Department of Physics and Astronomy
209 South 33rd Street
University of Pennsylvania
Philadelphia, PA 19104-6396
Theoretical Condensed Matter Physics
Our research interests center on problems in condensed matter theory.
We are currently exploring problems in liquid crystals, foams, soft self-assembly, and biological
We are fortunate that soft matter systems are large enough so that we can
treat them geometrically. Geometry is powerful because it is
scale-invarient. Once a principle of organization is understood in one
system, the structure can be translated to different scales,
materials, and interactions.
For instance, minimal surfaces have a long history of lying in the interface between
Physics and Mathematics. Their use has had somewhat of a
revival due to the ever increasing complexity of lyotropic
phases of matter. Block copolymers and amphiphiles form
structures that resemble doubly-
and triply-periodic minimal surfaces. This
is no surprise: because physics
problems can be posed as extremal problems and because the
mean curvature is the lowest-degree, rotationally-invariant
scalar, minimal surfaces arise as solutions. However, nonlinearities
should play an important role as the lengthscales of the structures
become comparable to molecular sizes.
Likewise, hard sphere systems are pure: their physics is governed solely by entropic depletion interaction with the only adjustable
parameter being the volume fraction. Despite their simplicity, many details of
the freezing transition are not understood. We are interested in the rigorous viability of the
so-called random-close-packed state. Through geometric methods we are probing this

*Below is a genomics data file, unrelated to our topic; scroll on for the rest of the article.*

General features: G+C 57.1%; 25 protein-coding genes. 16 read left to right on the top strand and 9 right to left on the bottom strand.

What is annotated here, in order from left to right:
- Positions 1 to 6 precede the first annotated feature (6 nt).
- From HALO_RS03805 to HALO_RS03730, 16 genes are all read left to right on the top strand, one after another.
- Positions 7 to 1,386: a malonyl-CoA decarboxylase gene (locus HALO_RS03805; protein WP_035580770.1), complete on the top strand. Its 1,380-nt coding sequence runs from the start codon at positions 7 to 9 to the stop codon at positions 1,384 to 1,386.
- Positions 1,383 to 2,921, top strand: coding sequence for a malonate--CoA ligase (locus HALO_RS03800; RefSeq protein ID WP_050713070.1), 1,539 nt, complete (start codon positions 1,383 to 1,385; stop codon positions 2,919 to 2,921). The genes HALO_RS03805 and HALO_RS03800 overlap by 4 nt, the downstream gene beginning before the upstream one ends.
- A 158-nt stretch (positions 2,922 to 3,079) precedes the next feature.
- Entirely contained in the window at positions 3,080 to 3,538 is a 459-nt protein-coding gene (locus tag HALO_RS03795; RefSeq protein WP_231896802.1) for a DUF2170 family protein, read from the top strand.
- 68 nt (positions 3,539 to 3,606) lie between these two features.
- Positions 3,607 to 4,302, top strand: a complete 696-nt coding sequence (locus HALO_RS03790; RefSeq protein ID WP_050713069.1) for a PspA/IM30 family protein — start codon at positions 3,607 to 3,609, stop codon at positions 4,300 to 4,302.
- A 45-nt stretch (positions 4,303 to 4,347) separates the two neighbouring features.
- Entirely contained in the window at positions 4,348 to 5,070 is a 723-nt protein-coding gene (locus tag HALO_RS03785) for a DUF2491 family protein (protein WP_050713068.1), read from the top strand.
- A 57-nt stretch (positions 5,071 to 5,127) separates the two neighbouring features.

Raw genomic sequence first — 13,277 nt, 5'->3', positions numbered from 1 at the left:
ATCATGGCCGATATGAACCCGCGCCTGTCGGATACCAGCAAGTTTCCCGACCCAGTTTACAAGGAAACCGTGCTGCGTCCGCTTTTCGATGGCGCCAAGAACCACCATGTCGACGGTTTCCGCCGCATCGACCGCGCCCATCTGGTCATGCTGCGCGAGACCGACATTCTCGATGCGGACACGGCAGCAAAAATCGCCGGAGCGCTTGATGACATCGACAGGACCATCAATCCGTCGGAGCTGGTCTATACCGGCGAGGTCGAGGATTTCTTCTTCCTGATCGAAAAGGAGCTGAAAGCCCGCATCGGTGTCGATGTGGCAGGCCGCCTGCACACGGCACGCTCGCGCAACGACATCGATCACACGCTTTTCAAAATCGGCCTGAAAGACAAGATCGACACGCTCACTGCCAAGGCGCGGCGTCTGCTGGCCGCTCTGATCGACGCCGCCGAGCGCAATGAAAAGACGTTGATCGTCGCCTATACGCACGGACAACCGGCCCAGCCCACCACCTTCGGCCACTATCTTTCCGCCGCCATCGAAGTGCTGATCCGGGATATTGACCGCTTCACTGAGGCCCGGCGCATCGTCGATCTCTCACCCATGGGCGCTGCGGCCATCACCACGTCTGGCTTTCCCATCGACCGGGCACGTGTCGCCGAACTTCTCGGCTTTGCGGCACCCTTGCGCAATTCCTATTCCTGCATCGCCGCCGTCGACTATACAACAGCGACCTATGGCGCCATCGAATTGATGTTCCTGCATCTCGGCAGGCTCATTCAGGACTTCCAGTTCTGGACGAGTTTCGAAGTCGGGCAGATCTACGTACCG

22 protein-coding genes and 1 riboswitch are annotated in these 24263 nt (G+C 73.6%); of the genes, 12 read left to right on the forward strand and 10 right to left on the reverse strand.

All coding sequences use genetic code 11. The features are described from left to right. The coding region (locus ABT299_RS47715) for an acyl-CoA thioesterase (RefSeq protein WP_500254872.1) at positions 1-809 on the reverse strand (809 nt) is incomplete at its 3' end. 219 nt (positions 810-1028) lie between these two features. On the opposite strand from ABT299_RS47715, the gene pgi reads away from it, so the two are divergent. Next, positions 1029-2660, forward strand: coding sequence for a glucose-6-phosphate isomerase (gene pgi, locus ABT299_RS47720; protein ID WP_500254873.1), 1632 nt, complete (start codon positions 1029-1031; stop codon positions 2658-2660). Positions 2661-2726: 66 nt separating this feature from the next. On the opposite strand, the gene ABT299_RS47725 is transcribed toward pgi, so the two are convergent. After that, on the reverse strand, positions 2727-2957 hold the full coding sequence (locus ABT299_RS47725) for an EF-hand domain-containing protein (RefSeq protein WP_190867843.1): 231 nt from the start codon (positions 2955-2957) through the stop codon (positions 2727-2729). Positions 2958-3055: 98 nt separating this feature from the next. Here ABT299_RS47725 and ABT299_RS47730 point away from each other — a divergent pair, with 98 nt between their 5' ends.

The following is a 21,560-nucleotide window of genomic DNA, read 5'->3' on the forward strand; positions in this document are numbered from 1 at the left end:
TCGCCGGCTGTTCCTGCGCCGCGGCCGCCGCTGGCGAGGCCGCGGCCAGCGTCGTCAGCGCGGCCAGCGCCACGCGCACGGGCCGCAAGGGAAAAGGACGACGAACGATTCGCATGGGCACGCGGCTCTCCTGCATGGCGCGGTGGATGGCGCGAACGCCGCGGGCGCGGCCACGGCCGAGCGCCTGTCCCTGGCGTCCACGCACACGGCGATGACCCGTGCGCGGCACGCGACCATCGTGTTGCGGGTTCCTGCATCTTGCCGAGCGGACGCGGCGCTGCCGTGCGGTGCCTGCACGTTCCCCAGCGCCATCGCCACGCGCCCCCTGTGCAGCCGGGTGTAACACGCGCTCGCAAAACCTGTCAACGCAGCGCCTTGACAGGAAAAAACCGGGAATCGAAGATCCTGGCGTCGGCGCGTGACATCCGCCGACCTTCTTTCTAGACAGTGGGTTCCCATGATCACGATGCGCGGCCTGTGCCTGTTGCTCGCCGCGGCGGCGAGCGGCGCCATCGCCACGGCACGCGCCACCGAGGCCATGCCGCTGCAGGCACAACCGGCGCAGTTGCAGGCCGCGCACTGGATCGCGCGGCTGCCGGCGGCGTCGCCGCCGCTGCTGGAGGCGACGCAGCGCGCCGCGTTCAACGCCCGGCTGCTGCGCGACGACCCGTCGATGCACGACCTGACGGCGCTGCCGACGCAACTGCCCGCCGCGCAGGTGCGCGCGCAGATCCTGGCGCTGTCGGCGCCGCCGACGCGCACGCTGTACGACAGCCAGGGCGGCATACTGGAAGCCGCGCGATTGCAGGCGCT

state via analytic and numerical approaches. We study the equation of state via modifications
to the virial expansion. We are also interested in the packing of long, stiff and semi-stiff
polymers in the presence of entropic depletors.
The theory of liquid crystals and liquid crystalline polymers
runs the gamut from the rheology of complex fluids to the esoterica of
homotopy and topological defects. All aspects of theory are
intimately influenced and connected
with experiment. This places liquid crystal physics in an exciting position:
it is driven by both theory and experiment and by both the abstract
and the applied.
Specifically, chiral molecules are ubiquitous in nature and exhibit many liquid crystal
They are extensively studied by biologists, chemists and biophysicists.
There is still much theoretical work to be done on the wealth of
Smectic liquid crystals as well as columnar liquid crystals
have the analogue of the Meissner phase in superconductors, in which
chirality is excluded from the bulk (just as the magnetic field is
expelled in a superconductor). The constraints imposed by topology
and geometry can screen out chirality as well. We are studying the nonlinear
elasticity of these phases through exact solutions and geometric principles.
Using methods of topology we are classifying the structure and
interactions of topological defects in these and more complex systems.
This work has been or is supported, in part, through the Simons
Foundation, the Charles E. Kaufman Foundation a supporting organization
of The Pittsburgh Foundation, the ACS Petroleum Research Fund, and the
National Science Foundation Through Grants DMR-9732963, INT-9910017,
DMR-0102459, DMR-0129804, DMR-0520020, DMR-0547230, CMMI-0900468,
DMR-1120901, DMR-1262047, EFRI-1331583, and DMR-1720530.
Last modified 16 September 2018